The very idea of unnecessary surgery strikes fear in many hearts. None of us want to go through the pain, the missed work days, the expense and the stress without really needing to.
But surely our doctors wouldn’t subject us to this? If we are told to have surgery, we need it, right? Doctors wouldn’t ask us to do anything that wasn’t in our best interests – right?
According to Dr Stephen Duckett, doctors are indeed ordering unnecessary treatment in Australia.
Ahead of the health panel on October 21 where Dr Duckett will be discussing sustainability in the healthcare system, let’s look at his research findings as explained in his article on surgery on The Conversation.
Dr Duckett worked on a Questionable Care Grattan Institute report that looked at treatment decisions and policies. He looked at the warning signs that treatment was ineffective, exploring the ‘clues’ that treatment choices could be wrong.
The first clue that alerted the researchers was variation – for example, between 2010 and 2011 there were 1.3 tonsillectomies for every 1,000 people in Western Sydney, compared to a rate of 7.4 along the Great South Coast in Victoria. The second clue was evidence of ineffective treatments being scheduled regularly.
It is difficult for researchers to find out exactly what is happening when they see these clues. How can they tell if some doctors are performing the surgery too often and others too rarely?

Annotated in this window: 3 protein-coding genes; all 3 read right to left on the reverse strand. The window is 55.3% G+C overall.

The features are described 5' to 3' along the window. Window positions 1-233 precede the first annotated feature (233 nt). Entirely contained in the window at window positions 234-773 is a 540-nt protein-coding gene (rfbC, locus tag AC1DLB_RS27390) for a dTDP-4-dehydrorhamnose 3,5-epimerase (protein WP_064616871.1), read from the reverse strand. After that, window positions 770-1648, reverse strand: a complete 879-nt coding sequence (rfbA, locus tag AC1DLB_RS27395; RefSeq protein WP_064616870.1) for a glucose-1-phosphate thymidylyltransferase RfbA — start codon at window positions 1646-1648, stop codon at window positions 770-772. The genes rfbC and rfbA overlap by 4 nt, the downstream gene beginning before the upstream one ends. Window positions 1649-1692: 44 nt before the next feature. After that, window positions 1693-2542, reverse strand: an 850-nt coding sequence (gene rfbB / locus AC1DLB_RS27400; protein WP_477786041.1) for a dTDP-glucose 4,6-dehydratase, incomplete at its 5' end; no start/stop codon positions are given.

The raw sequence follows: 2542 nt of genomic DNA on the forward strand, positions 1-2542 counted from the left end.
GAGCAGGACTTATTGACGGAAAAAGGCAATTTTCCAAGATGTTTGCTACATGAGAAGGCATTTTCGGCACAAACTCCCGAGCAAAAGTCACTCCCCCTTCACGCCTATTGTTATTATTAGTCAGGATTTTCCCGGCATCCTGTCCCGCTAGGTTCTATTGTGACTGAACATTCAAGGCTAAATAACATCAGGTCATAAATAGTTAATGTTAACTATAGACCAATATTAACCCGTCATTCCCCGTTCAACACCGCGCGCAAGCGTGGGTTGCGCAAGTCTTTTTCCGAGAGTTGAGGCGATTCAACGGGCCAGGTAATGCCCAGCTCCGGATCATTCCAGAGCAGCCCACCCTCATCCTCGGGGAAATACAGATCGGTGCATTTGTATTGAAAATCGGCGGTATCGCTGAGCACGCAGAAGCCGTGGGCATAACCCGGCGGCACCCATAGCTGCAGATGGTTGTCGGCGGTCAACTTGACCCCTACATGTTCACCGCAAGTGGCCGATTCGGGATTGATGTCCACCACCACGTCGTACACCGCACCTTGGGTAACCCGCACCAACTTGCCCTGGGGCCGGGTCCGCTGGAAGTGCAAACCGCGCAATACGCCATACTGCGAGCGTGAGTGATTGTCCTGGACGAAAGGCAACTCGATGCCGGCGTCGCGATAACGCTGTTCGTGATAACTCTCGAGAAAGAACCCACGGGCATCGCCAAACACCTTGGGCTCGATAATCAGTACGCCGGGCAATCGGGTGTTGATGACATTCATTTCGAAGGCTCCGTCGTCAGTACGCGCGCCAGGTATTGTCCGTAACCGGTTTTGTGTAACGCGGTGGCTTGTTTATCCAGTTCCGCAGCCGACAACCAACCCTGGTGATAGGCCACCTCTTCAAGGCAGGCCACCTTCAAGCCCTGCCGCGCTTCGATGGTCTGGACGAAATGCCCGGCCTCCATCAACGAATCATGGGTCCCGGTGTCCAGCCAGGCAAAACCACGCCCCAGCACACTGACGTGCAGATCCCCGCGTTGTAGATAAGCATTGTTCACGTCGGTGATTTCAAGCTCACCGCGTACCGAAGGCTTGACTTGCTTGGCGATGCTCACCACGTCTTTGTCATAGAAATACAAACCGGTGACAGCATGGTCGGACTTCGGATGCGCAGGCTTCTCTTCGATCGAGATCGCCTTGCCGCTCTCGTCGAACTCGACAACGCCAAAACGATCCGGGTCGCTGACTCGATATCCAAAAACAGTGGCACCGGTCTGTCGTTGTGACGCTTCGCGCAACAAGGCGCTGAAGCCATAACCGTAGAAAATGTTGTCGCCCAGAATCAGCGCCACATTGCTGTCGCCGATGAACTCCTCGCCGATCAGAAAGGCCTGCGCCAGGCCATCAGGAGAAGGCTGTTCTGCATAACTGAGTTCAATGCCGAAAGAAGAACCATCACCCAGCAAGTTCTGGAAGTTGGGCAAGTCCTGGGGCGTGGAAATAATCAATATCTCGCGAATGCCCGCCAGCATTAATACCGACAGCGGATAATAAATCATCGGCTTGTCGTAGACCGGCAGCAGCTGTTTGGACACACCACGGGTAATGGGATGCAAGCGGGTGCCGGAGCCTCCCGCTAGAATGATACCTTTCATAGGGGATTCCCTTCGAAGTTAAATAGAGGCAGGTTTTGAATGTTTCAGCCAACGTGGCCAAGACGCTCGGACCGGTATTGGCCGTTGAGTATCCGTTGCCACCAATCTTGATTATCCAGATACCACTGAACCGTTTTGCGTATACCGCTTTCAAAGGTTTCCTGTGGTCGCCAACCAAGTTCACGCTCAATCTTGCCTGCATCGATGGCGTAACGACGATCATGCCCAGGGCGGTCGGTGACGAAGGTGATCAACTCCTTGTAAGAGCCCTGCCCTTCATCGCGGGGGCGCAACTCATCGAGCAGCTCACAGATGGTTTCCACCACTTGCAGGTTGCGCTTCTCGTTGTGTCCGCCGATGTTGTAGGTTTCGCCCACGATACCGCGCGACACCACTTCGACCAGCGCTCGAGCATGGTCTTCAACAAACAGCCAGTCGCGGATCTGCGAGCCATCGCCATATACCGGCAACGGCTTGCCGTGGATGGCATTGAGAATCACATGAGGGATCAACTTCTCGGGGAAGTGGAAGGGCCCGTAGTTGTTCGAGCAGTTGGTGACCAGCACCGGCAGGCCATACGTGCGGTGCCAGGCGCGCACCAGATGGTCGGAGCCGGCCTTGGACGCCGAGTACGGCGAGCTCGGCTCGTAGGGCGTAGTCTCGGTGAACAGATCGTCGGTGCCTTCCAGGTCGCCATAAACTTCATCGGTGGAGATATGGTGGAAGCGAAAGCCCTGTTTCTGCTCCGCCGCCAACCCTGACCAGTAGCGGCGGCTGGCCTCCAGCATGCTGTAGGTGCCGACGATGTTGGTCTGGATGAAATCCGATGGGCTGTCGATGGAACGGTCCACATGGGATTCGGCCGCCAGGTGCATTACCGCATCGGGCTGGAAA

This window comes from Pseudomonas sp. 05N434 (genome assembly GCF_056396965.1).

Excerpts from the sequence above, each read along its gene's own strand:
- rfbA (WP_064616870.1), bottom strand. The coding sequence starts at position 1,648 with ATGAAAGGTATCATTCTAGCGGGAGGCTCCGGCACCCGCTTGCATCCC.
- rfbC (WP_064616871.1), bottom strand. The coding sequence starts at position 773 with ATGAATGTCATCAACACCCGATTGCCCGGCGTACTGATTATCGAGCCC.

Exploring further, the researchers found evidence that some surgeries were failing to treat the original problem, and they exposed people to possible complications during the surgeries. Dr Duckett:
But it still happens at least 800 times a year in Australian hospitals.’
Unnecessary treatments, particularly surgeries, waste healthcare resources. As our healthcare system becomes pressured by an ageing population, this is a real problem.
The research findings recommended that guidance for doctors and clinicians should be easier to access and suggested that the Australian Commission on Safety and Quality in Health Care could develop a list of procedures that should be avoided. Once these guidelines are established, monitoring needs to occur and those hospitals where ineffective treatment occurs would be reviewed.
Should these guidelines be taken on board, they will help our healthcare system to become safer and cheaper in the future.
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Image: Doctor by Marion Brun (CC0 1.0)